2012 Burton “Nug” Snowboard Review


As a rider that primarily rides the big mountain and backcountry I didn’t know how to feel when I first strapped into the 2012 Burton Nug. I generally like to steer clear of the park and the majority of the people surrounding it. I felt like a child being on a only a 146 centimeter board and was very skeptical the entire lift ride up, I mean, what am I suppose to do on a board that only came up to my chest? The Nug is a bit different than other boards being that the goal is to ride a board that is about 10 centimeters shorter than what one regularly rides. The first thing I noticed was the width of the board, this tiny Nug was more than accommodating to my size twelve foot for there was absolutely no way for my toe or heel to drag. I got off the lift, strapped in and expected another squirrelly mini board that would be fun for a run or two only because it was different than what I generally rode. I am not usually a fan of reverse camber or V-Rocker on snowboards, but I have to admit that I loved the way the Nug rode. From the top of the catwalk to the bottom of the mountain, I couldn’t wipe the stupid grin off my face that seems to be a permanent partner of this board. I loved the way the Nug handled, spun and dug into the snow, but I really fell in love when I landed a flawless Cab 540 with about the same amount of effort it takes to spin a 180 on my Burton Blunt. The pop on this tiny thing was amazing, I never once felt like I was on a smaller board even while landing.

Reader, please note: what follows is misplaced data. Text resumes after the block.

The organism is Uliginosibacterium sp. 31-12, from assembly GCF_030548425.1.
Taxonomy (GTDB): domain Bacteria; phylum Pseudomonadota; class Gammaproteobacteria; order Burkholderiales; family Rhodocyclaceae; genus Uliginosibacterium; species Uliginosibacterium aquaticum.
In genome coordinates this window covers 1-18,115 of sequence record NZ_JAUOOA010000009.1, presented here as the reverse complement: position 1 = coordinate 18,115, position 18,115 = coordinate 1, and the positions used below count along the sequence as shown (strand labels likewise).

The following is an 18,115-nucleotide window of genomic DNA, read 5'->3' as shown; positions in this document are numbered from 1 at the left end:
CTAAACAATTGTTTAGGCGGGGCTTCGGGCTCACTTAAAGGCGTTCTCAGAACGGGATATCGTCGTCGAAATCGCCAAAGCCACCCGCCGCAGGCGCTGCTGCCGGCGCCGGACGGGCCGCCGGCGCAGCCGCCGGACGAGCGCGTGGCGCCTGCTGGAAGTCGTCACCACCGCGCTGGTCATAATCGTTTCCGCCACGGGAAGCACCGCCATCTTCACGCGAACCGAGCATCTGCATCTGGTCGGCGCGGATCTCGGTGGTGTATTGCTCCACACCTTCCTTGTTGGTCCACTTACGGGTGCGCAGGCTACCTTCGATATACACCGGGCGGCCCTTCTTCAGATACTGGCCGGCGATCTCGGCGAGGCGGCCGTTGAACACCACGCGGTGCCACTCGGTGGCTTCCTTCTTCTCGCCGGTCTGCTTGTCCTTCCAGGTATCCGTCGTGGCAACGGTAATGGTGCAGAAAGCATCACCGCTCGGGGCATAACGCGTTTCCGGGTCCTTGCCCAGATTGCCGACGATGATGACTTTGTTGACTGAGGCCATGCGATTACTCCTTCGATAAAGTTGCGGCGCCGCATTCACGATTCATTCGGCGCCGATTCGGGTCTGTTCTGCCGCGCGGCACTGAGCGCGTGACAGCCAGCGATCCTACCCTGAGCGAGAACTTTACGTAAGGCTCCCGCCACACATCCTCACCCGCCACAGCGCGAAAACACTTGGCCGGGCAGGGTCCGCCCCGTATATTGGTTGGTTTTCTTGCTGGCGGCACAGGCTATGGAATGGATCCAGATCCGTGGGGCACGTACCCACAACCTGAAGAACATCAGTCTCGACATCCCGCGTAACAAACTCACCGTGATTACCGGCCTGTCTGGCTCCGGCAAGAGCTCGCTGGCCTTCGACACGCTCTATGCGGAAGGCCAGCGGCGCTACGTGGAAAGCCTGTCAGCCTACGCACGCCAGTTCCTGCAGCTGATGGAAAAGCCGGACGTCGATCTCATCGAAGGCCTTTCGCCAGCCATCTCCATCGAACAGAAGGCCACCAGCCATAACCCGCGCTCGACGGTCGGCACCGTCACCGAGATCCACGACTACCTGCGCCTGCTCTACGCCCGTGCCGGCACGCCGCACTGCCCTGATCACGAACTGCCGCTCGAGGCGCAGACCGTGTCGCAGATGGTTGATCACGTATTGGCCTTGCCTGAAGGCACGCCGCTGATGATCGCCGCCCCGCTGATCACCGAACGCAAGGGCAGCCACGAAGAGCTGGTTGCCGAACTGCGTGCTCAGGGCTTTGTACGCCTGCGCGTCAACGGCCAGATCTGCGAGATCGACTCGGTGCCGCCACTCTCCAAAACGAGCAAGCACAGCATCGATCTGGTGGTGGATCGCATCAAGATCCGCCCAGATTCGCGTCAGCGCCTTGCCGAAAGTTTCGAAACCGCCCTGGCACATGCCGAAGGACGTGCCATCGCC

I was not only an instant fan I was completely hooked after one hit on the Nug. No other board rivals the amount of instant fun surrounding this piece of equipment. It wasn’t merely a park board, but surprisingly it could handle itself well on groomers, hard-pack, and powder. It responded well and held tight turns in the trees and was extremely stable and high speeds, a marvel that no micro board has ever been able to accomplish. The new “Squeezebox” technology introduced by Burton seems to make a great impact on riding by giving more flex under-foot and a stiffer nose and tail. This design pulls the ends upwards allowing the board to be ridden in a variety of conditions while giving the board extreme maneuverability without sacrificing stability (a detailed explanation of this new technology can be found here http://www.burton.com/mens-boards-custom-flying-v-squeezebox-snowboard/245744,default,pd.html). Instead of burring the nose in the powder, which as a 210 pound man I would generally do on shorter boards, the Nug simply floated on top just like longer and wider boards do. Honestly, I was more impressed by the Nug than I have been by a snowboard in a long time, I only have positive things to say about this amazingly fun and unique snowboard.

The Bottom line:

If you ever get a chance take a spin on a Burton Nug definitely do so, or buy one for yourself, you will not regret one minute of it. Who knew bringing a Nug on the mountain could be so much fun?